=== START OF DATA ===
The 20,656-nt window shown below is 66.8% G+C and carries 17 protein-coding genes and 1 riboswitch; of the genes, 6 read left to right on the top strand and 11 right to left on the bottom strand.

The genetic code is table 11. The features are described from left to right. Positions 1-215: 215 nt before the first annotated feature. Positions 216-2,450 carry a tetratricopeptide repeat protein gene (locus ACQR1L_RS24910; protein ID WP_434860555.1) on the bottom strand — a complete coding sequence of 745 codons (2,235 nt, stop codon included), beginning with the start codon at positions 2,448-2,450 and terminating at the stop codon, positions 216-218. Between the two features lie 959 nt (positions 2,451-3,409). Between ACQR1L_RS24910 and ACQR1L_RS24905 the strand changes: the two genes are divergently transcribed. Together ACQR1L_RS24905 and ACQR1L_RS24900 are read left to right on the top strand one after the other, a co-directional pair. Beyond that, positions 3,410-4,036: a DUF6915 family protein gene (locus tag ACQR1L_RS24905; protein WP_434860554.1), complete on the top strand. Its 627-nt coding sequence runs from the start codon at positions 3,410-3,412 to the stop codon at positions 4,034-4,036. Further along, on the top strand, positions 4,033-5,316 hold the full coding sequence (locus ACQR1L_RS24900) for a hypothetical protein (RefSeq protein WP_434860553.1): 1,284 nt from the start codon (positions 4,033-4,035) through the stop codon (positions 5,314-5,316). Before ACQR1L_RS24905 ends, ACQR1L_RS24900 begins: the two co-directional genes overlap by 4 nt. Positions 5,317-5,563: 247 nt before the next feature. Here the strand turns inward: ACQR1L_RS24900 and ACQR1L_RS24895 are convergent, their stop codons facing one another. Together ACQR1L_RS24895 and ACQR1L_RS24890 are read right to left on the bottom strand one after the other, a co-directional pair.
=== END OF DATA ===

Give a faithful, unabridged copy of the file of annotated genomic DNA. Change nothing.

The 20,656-nt window shown below is 66.8% G+C and carries 17 protein-coding genes and 1 riboswitch; of the genes, 6 read left to right on the top strand and 11 right to left on the bottom strand.

The genetic code is table 11. The features are described from left to right. Positions 1-215: 215 nt before the first annotated feature. Positions 216-2,450 carry a tetratricopeptide repeat protein gene (locus ACQR1L_RS24910; protein ID WP_434860555.1) on the bottom strand — a complete coding sequence of 745 codons (2,235 nt, stop codon included), beginning with the start codon at positions 2,448-2,450 and terminating at the stop codon, positions 216-218. Between the two features lie 959 nt (positions 2,451-3,409). Between ACQR1L_RS24910 and ACQR1L_RS24905 the strand changes: the two genes are divergently transcribed. Together ACQR1L_RS24905 and ACQR1L_RS24900 are read left to right on the top strand one after the other, a co-directional pair. Beyond that, positions 3,410-4,036: a DUF6915 family protein gene (locus tag ACQR1L_RS24905; protein WP_434860554.1), complete on the top strand. Its 627-nt coding sequence runs from the start codon at positions 3,410-3,412 to the stop codon at positions 4,034-4,036. Further along, on the top strand, positions 4,033-5,316 hold the full coding sequence (locus ACQR1L_RS24900) for a hypothetical protein (RefSeq protein WP_434860553.1): 1,284 nt from the start codon (positions 4,033-4,035) through the stop codon (positions 5,314-5,316). Before ACQR1L_RS24905 ends, ACQR1L_RS24900 begins: the two co-directional genes overlap by 4 nt. Positions 5,317-5,563: 247 nt before the next feature. Here the strand turns inward: ACQR1L_RS24900 and ACQR1L_RS24895 are convergent, their stop codons facing one another. Together ACQR1L_RS24895 and ACQR1L_RS24890 are read right to left on the bottom strand one after the other, a co-directional pair.